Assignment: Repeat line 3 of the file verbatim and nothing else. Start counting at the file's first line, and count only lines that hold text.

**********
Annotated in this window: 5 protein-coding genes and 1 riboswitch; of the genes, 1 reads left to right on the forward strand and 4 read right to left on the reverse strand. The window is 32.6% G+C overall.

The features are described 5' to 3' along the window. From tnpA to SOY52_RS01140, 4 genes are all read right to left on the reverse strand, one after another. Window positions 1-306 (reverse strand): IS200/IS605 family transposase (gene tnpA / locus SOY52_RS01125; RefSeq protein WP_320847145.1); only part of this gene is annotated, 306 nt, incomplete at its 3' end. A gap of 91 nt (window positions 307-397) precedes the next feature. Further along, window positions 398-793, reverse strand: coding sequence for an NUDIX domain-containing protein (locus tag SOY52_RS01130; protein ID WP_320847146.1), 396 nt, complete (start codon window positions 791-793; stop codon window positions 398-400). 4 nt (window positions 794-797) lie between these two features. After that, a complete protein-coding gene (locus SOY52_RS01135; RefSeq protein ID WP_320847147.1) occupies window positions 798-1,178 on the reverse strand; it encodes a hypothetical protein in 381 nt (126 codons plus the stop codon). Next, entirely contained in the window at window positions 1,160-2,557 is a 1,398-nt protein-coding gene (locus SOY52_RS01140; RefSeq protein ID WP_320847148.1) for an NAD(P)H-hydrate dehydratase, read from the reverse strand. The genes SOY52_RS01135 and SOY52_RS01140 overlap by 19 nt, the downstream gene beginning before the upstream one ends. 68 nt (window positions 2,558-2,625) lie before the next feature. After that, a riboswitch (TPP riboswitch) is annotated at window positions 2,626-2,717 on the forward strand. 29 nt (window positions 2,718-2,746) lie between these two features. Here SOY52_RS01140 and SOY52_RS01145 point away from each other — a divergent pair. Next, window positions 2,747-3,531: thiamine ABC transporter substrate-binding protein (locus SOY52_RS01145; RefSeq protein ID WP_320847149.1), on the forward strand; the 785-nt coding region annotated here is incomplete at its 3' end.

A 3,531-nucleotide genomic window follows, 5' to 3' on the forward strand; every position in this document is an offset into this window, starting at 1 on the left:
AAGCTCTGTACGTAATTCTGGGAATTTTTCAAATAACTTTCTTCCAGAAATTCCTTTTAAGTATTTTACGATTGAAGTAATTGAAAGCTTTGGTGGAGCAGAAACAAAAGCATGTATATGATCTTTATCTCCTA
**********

A 3,531-nucleotide genomic window follows, 5' to 3' on the forward strand; every position in this document is an offset into this window, starting at 1 on the left: